$ conan download --list=pkglist.json -r=conancenter --format=json > downloaded.json
# Download the recipes and binaries in pkglist.json
# And stores the result in "downloaded.json"

The resulting downloaded.json will be almost the same as the pkglist.json file, but in this case, the “origin” of those packages is the "Local Cache" (as the downloaded packages will be in the cache):

downloaded.json (simplified)
"Local Cache": {
        "zlib/1.2.12": {
            "revisions": {

That means that we can now upload this same set of recipes and binaries to a different remote:

$ conan upload --list=downloaded.json -r=myremote -c
# Upload those artifacts to the same remote


Best practices

This would be a slow mechanism to run promotions between different server repositories. Servers like Artifactory provide ways to directly copy packages from one repository to another without using a client, that are orders of magnitude faster because of file deduplication, so that would be the recommended approach. The presented approach in this section might be used for air-gapped environments and other situations in which it is not possible to do a server-to-server copy.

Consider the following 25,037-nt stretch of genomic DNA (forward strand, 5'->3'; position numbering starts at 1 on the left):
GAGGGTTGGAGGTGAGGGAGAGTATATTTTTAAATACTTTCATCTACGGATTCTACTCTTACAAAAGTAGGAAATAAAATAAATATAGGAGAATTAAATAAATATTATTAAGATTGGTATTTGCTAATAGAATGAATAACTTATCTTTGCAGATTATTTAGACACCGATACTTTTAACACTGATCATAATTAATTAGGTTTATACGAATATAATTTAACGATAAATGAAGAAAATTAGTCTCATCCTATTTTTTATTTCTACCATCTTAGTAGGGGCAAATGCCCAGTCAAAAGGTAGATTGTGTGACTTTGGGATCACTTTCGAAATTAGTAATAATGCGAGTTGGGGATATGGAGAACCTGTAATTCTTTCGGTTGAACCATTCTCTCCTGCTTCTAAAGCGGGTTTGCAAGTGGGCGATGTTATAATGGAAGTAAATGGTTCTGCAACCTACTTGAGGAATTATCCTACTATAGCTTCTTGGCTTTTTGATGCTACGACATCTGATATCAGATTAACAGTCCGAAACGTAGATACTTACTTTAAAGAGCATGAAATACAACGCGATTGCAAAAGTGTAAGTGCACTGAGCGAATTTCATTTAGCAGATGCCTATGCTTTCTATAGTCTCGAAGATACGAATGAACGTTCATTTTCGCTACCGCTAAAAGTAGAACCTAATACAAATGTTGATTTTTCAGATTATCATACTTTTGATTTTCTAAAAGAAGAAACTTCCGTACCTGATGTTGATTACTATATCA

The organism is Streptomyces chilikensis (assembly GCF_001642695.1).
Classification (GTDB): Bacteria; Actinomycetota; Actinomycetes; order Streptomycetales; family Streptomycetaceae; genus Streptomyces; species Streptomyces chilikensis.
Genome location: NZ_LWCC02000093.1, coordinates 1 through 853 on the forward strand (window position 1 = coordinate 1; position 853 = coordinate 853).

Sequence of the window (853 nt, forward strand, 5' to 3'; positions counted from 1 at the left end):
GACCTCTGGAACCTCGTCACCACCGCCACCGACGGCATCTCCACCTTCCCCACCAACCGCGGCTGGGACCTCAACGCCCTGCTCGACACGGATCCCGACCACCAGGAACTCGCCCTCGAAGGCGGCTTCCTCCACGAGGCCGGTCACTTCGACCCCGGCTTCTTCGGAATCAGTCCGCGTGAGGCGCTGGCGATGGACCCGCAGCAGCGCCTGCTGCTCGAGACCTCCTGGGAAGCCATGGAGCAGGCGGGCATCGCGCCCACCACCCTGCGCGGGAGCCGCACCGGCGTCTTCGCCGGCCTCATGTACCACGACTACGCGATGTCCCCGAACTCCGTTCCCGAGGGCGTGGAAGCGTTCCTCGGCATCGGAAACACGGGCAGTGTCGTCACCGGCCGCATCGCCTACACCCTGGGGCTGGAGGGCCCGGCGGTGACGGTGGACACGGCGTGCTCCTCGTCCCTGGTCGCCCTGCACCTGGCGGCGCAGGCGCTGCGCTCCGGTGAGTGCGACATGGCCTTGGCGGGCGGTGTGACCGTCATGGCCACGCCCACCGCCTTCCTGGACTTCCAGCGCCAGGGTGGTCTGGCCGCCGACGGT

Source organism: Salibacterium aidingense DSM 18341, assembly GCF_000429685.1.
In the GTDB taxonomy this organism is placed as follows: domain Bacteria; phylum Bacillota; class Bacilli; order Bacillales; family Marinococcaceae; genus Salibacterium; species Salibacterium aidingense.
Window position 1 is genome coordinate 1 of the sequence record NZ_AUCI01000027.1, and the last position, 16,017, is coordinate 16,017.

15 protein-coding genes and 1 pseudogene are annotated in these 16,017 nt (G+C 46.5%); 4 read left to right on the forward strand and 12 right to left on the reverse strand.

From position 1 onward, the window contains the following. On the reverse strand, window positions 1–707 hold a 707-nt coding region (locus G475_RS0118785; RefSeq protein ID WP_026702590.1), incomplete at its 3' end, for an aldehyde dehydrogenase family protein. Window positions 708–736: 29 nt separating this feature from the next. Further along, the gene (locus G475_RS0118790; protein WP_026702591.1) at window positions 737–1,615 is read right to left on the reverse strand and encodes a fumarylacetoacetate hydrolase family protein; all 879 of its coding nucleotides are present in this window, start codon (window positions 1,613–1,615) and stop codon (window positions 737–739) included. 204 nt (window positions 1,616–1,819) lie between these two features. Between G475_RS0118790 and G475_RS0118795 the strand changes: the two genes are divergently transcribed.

Building and uploading packages

One of the most interesting flows is the one when some packages are being built in the local cache, with a conan create or conan install --build=xxx command. Typically, we would like to upload the locally built packages to the server, so they don’t have to be re-built again by others. But we might want to upload only the built binaries, but not all others transitive dependencies, or other packages that we had previously in our local cache.

It is possible to compute a package list from the output of a conan install, conan create and conan graph info commands. Then, that package list can be used for the upload. Step by step:

First let’s say that we have our own package mypkg/0.1 and we create it:

$ conan new cmake_lib -d name=mypkg -d version=0.1
$ conan create . --format=json > create.json

This will create a json representation of the graph, with information of what packages have been built "binary": "Build":

create.json (simplified)
"graph": {